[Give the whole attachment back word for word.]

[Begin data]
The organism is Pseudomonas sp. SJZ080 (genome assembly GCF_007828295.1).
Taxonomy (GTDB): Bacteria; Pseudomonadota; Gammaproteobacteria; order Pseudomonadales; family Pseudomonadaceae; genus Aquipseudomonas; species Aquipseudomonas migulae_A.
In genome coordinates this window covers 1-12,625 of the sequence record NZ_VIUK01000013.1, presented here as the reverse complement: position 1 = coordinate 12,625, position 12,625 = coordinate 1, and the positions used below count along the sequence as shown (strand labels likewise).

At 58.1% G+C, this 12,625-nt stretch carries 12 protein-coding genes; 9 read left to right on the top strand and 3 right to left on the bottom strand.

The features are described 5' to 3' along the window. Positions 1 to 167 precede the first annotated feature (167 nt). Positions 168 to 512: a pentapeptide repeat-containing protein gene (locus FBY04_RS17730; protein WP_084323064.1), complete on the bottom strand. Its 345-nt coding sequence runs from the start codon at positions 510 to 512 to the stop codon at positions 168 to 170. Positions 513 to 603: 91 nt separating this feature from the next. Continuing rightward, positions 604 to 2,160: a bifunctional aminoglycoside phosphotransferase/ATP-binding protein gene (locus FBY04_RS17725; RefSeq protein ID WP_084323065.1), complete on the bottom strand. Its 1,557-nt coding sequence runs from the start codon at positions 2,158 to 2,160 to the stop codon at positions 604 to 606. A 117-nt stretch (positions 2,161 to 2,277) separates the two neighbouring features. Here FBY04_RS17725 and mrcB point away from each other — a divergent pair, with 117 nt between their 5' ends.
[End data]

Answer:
The organism is Pseudomonas sp. SJZ080 (genome assembly GCF_007828295.1).
Taxonomy (GTDB): Bacteria; Pseudomonadota; Gammaproteobacteria; order Pseudomonadales; family Pseudomonadaceae; genus Aquipseudomonas; species Aquipseudomonas migulae_A.
In genome coordinates this window covers 1-12,625 of the sequence record NZ_VIUK01000013.1, presented here as the reverse complement: position 1 = coordinate 12,625, position 12,625 = coordinate 1, and the positions used below count along the sequence as shown (strand labels likewise).

At 58.1% G+C, this 12,625-nt stretch carries 12 protein-coding genes; 9 read left to right on the top strand and 3 right to left on the bottom strand.

The features are described 5' to 3' along the window. Positions 1 to 167 precede the first annotated feature (167 nt). Positions 168 to 512: a pentapeptide repeat-containing protein gene (locus FBY04_RS17730; protein WP_084323064.1), complete on the bottom strand. Its 345-nt coding sequence runs from the start codon at positions 510 to 512 to the stop codon at positions 168 to 170. Positions 513 to 603: 91 nt separating this feature from the next. Continuing rightward, positions 604 to 2,160: a bifunctional aminoglycoside phosphotransferase/ATP-binding protein gene (locus FBY04_RS17725; RefSeq protein ID WP_084323065.1), complete on the bottom strand. Its 1,557-nt coding sequence runs from the start codon at positions 2,158 to 2,160 to the stop codon at positions 604 to 606. A 117-nt stretch (positions 2,161 to 2,277) separates the two neighbouring features. Here FBY04_RS17725 and mrcB point away from each other — a divergent pair, with 117 nt between their 5' ends.